Promoting bone health and strength in the sales yearling (even after purchase!)

Bone injuries are one of the biggest factors in a horse being unable to realise its full potential on the racetrack. Many factors influence bone strength and density in the horse: nutrition, growth rate, genetics, medication use and gastrointestinal microflora. Yet one of the most overlooked aspects is one that we can significantly influence- particularly in the yearling just purchased from sales.

Exercise (or lack thereof) SIGNIFICANTLY influences bone strength and density in the horse. For horses turned out in paddocks where they are free to move about, bone gets the opportunity to strengthen and increase in mass- due to the natural loading that occurs through daily movement.

Research has clearly indicated that young horses kept in stables/stalls have a significant reduction in bone mass- even when they are walked for an hour a day. Most sales yearlings undergo a prep where they are stabled for anywhere from 8-12 weeks. In many of these cases, turnout is restricted to small yards. Some facilities have no turnout for yearlings during this time. This immobility results in significantly decreased bone mass and strength at a time when horses should naturally be developing significant increases in bone mass.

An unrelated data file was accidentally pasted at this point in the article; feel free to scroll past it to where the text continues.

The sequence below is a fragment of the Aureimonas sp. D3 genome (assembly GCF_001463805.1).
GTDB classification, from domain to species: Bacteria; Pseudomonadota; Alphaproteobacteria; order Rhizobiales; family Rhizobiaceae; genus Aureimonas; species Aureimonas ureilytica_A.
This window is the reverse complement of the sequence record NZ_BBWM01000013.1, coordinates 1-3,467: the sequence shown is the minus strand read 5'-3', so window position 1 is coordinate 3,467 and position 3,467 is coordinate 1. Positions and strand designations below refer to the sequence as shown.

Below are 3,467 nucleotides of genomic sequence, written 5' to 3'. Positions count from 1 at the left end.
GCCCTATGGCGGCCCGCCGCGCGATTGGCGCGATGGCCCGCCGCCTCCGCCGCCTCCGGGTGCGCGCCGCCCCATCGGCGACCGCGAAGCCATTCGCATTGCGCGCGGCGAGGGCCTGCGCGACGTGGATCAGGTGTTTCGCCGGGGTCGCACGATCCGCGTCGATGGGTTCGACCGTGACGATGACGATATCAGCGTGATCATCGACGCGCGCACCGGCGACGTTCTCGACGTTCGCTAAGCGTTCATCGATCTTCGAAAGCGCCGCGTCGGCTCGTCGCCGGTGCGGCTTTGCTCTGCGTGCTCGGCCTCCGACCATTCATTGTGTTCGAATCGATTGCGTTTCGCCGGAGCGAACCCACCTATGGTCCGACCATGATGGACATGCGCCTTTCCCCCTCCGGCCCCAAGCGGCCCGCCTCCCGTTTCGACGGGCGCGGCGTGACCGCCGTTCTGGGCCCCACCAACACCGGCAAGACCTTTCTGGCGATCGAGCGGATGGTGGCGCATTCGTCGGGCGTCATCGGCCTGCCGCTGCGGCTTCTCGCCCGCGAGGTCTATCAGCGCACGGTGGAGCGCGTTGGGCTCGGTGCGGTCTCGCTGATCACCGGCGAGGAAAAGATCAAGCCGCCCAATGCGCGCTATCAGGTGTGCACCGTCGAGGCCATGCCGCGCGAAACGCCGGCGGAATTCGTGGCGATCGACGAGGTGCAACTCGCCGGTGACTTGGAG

So what can we do to improve this? For yearlings in sales prep, maximising paddock turnout time (where facilities allow) is one of the best ways to help. For the recently purchased yearling, turning them out for at least 8-12 weeks prior to commencing breaking allows bone density to increase. This is important, as in many breaking setups, horses will spend significant time stabled and/or in small yards and do relatively little ridden work, again resulting in reduced bone density. Having 2-3 months between the two periods gives bones a better chance to improve in mass, rather than continuing to decrease in density.

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